How does CWE plan to engage men who also learn and work on campus as partners for change and betterment of women?
While CWE centers its work on amplifying the voices and experiences of women and gender non-conforming people, it's not a space that excludes men. In fact, we often employ students who identify as men, and men regularly frequent our space.
We are, however, working more intentionally on creating a model of allyship called the Healthy Masculinities Initiative. We are partnering with the Respect Program and our community partner Men Stopping Violence to shape what this will look like.
In what ways has CWE extended its reach and involvement in the support and uplift of women beyond Emory's campus?
Much of what we do outside of Emory focuses on girls and supporting initiatives that allow girls to show leadership and reach their full potential. We work closely with Graduation Generation and Emory Athletics to bring in about 50 local middle school girls for our annual Girls in Sports Day. We are also a part of the Atlanta Women and Girls Collaborative, which is housed in the National Center for Civil and Human Rights. As a collaborative, we put on events for International Day of the Girl and International Women's Day as well as support each other's initiatives.
As its new director, what are your early thoughts about CWE's future?
I'm excited about the future of CWE. Over the last few months, we've been thinking about the kind of women we produce here. They are campus leaders who are instrumental in shaping the Emory student experience. Our student workers are often recipients and finalists for major Emory awards, winners of the top awards in their majors and creator programs that end up being institutionalized. They leave Emory as real change agents and proudly state that CWE played a major role in their development.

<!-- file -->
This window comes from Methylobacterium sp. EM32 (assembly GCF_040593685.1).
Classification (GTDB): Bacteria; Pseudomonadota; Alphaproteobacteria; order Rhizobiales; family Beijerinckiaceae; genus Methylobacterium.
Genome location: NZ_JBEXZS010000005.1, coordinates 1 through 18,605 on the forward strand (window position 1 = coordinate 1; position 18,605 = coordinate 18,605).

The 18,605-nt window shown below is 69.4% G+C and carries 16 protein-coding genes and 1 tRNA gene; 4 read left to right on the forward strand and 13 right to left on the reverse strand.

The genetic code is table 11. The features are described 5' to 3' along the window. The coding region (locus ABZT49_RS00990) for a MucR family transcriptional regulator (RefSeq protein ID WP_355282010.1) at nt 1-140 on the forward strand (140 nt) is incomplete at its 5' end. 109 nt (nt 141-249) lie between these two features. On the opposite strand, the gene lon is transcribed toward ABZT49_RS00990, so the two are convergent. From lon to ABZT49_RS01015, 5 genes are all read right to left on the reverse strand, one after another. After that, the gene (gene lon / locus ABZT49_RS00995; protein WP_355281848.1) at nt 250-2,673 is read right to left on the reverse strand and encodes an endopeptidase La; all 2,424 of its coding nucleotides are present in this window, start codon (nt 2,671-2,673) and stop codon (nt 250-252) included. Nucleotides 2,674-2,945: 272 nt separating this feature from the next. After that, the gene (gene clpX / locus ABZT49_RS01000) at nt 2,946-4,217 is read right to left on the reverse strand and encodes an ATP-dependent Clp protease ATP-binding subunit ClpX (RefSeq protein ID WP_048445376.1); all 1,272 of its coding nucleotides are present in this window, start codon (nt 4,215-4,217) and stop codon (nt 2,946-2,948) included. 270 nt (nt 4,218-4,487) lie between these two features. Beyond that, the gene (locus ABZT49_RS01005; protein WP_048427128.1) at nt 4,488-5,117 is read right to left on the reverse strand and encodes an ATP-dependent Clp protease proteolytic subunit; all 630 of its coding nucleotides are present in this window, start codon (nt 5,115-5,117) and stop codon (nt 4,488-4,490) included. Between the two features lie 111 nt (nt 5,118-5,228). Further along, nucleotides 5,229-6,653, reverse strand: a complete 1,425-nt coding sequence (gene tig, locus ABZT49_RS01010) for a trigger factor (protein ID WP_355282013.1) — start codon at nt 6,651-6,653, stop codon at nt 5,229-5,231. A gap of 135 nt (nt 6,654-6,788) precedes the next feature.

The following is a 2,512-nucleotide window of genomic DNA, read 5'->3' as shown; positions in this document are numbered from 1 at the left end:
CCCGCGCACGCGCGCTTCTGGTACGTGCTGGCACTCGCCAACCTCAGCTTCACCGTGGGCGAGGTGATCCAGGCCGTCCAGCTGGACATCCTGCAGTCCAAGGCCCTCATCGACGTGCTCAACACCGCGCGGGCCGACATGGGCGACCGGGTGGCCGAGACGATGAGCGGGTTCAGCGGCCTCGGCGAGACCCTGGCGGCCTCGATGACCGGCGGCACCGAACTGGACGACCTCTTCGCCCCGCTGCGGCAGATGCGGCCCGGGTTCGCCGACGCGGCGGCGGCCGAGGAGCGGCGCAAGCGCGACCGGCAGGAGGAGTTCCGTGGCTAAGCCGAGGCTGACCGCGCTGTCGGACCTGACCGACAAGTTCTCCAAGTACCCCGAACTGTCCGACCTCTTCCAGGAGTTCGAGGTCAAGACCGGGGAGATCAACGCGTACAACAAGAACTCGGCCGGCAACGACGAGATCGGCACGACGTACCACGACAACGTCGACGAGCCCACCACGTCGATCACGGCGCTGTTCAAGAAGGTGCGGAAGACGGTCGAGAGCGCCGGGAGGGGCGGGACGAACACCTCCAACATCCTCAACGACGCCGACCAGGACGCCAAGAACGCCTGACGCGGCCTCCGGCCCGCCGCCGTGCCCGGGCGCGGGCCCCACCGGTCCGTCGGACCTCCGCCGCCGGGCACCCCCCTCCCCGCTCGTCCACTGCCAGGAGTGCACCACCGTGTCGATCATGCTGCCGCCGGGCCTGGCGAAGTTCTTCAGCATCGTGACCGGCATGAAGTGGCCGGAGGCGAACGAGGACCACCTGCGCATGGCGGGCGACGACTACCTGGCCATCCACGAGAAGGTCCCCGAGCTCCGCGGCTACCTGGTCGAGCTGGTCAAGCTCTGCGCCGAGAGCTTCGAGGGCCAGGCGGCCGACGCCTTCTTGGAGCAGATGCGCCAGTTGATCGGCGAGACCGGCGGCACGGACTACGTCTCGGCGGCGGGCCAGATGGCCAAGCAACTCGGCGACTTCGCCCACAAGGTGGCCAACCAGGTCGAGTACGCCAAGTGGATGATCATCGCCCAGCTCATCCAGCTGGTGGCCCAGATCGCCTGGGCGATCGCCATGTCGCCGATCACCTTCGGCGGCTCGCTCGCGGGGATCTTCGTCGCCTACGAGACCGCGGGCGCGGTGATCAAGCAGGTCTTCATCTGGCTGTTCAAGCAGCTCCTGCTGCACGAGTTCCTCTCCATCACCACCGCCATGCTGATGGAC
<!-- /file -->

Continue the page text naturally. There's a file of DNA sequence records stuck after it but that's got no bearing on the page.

We want to give that kind of mentorship to more women, empowering them to create the Emory they want to see. To accomplish this, we are re-examining how we do women's center work and are in the beginning stages of creating innovative hubs of students that use collective leadership models. I am also thinking critically about the impact of CWE on the overall Emory student experience, even for those who do not frequent our space or programs.
What new programs or initiatives are on the horizon?
I believe that digital spaces can be transformative. A part of what we'll be doing at the CWE this year is thinking about what it means to be a women's center during a time in which people are living their lives online. We are being more intentional about our digital presence.
We just launched our "Ladies of Misrule" podcast, and we are working to transform our social media platforms into spaces that educate people on women's issues, enable people to advocate for women and girls, celebrate the multifaceted accomplishments of women and empower women to activate change in their communities.
How can students, faculty and other stakeholders get more involved in the work of CWE?
CWE is a beautiful, intergenerational space that truly reflects the diversity of age, race, class, sexuality and thought found in the larger Emory community. Dozens of people come through our doors daily just to hangout, have a cup of tea, use our lactation space, write chapters of their dissertations, study, rest and watch TV.
We encourage people to stop by the third floor of Cox Hall and make yourself at home. You can also signup for our listserv to check out our program offerings, join a committee, or relax with us during Bad Feminists Fridays.